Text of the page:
How do you stop creamy coleslaw from separating?

If you plan to let this coleslaw recipe sit for a long time, there’s a chance the water from the vegetables will result in the creamy yogurt dressing separating from the slaw. While you can still eat the slaw this way (just give it a good toss again before serving), there’s a trick to stopping this from happening.

The use of xanthan gum or guar gum. I keep xanthan gum on hand for thickening smoothies or this healthier shamrock shake and a little goes a very long way. Don’t be tempted to overuse it. The result will be a goopy disaster.

If you plan to use this ingredient, add just ⅛ teaspoon to the dressing before whisking together.

Overhead shot of Irish coleslaw recipe on a plate with bowl and serving spoon in the background.

More side dishes like this to try:

Jicama salad is crunchy, light and refreshing. Like coleslaw, it’s perfect for complementing a summer cookout meal. It goes exceptionally well with Mexican food.

This sweet honey dijon red cabbage slaw includes endive and green apple slices for a tangy coleslaw that works well for fall. Pair it with a pork chop meal for dinner.

If you’re all for a tangy coleslaw, fermented red cabbage is the ultimate condiment.

5 from 39 votes

Irish Coleslaw

Servings: 12 servings
Prep: 20 minutes
Total: 20 minutes
Coleslaw recipe on two stacked plates.
This Irish coleslaw is made with jicama, red pepper, cabbage and raisins and tossed in a yogurt vinegar dressing.


For the Coleslaw

  • 1/2 small head of green or savoy cabbage, finely shredded
  • 1/2 small head of red cabbage, finely shredded
  • 1 1/2 cups shredded carrots
  • 1 red bell pepper, finely shredded
  • 1 medium sized jicama, finely shredded
  • 1/4 cup raisins
  • salt/pepper to taste

For the Dressing

  • 1 cup plain yogurt
  • 1 tablespoon mayonnaise
  • 2 tablespoons dijon mustard
  • 2 tablespoons apple cider vinegar
  • 1 tablespoon sugar
  • 1/8 teaspoon xanthan gum, optional – see notes
  • salt and pepper to taste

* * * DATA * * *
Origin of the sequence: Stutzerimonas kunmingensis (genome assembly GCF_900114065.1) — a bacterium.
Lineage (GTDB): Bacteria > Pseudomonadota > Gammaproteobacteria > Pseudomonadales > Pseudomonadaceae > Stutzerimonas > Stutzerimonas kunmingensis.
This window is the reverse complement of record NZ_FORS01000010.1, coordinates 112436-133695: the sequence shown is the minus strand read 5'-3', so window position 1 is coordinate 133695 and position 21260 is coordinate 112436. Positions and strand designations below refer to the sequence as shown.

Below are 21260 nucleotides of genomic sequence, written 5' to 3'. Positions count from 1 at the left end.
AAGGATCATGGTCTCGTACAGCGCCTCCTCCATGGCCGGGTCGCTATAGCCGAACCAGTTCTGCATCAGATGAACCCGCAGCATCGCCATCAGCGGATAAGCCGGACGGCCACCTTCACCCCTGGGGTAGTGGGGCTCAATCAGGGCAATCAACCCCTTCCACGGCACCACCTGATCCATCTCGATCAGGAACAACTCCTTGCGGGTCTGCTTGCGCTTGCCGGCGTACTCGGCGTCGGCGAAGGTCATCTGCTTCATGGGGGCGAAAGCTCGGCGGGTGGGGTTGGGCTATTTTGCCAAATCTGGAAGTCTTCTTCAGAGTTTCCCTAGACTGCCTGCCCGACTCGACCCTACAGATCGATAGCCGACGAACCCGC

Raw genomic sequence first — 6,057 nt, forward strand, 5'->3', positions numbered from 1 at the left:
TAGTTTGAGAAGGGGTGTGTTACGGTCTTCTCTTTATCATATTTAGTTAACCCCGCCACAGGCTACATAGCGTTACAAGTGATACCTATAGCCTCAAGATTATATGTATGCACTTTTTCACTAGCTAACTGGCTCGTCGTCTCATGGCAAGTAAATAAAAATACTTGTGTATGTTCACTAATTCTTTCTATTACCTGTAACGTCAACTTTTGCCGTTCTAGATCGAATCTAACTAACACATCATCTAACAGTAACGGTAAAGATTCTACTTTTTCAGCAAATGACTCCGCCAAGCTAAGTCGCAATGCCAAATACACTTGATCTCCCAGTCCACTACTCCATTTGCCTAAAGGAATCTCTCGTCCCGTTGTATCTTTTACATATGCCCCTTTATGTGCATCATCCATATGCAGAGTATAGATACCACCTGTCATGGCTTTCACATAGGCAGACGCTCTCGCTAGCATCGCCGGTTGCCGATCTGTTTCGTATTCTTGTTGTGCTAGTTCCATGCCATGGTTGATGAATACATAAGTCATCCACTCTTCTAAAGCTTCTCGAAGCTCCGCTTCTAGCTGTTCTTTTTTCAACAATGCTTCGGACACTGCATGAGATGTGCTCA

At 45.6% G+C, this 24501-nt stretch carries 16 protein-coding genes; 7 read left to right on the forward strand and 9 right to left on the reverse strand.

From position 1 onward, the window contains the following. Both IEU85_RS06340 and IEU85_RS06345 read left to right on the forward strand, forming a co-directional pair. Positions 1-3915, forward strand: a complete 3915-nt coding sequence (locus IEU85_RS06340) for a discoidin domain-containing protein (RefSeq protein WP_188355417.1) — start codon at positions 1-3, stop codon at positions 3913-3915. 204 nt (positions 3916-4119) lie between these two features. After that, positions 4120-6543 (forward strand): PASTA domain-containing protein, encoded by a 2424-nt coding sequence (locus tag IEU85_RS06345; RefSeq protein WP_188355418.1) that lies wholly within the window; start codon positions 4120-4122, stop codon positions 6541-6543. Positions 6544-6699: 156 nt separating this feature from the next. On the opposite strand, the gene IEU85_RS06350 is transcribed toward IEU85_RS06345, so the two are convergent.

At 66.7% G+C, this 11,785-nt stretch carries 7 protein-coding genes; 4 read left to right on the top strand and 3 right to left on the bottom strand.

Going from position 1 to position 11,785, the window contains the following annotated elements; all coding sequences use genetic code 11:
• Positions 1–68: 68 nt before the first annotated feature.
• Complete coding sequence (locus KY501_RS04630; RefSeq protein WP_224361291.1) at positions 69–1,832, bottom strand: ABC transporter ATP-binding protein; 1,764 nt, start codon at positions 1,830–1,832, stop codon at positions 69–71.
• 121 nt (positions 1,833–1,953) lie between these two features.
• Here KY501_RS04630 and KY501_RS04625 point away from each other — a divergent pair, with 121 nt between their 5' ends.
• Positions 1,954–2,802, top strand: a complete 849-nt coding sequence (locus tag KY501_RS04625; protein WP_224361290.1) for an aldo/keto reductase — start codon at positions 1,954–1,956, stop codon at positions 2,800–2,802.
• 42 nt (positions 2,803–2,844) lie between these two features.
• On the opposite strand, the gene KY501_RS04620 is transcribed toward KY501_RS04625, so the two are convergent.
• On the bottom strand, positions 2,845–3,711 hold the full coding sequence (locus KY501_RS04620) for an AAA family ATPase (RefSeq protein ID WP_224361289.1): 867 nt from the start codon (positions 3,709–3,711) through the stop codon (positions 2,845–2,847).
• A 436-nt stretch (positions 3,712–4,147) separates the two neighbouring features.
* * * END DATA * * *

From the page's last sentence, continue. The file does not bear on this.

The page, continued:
• Thinly shred and slice all vegetables and combine in a large bowl with chopped raisins.
  • Whisk together all dressing ingredients and add to bowl with vegetables.
  • Add salt and pepper to taste.
  • Toss well until well coated and serve or refrigerate.


*Xanthan gum will help keep the creamy dressing from separating if the coleslaw will be sitting for a long period of time. Guar gum can also be used.


Serving: 1SERVINGCalories: 71kcalCarbohydrates: 14gProtein: 2gFat: 1gPolyunsaturated Fat: 1gCholesterol: 2mgSodium: 180mgFiber: 4gSugar: 7g

Nutrition information is automatically calculated, so should only be used as an approximation.

Additional Info

Course: Side Dishes
Cuisine: Irish

Founder and Writer at Running to the Kitchen | About

Gina Matsoukas is an AP syndicated writer. She is the founder, photographer and recipe developer of Running to the Kitchen — a food website focused on providing healthy, wholesome recipes using fresh and seasonal ingredients. Her work has been featured in numerous media outlets both digital and print, including MSN, Huffington post, Buzzfeed, Women’s Health and Food Network.

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Recipe Rating


  1. 5 stars
    I don’t care if it’s not necessarily authentic; this cole slaw was great! I made it for some pulled pork sandwiches and my husband was raving about the cole slaw. That’s a first. 😆 Thanks for the great recipe!

  2. I needed to jazz up an otherwise quite dull sandwich; yes, I chose the lazy way out and used the food processor, but whos going to judge? This was the lift the sandwich needed, I have some leftovers so I’m going to do the same tomorrow – thanks!

  3. We actually grew our own jicama this year and I was searching around for creative ways to use it and found this. Love love love it. I never would have thought to use jicama with cole slaw or to use yogurt, but it’s delicious.

  4. This coleslaw is the best! I’m not usually a coleslaw person, but this one changed my mind. It’s got a great tang and it’s not too sweet. I could eat it all day long.

  5. I love the fresh greens. Green and red cabbage, carrots, red bell pepper, jicama, raisins, with seasoning perfection. Healthy and tasty!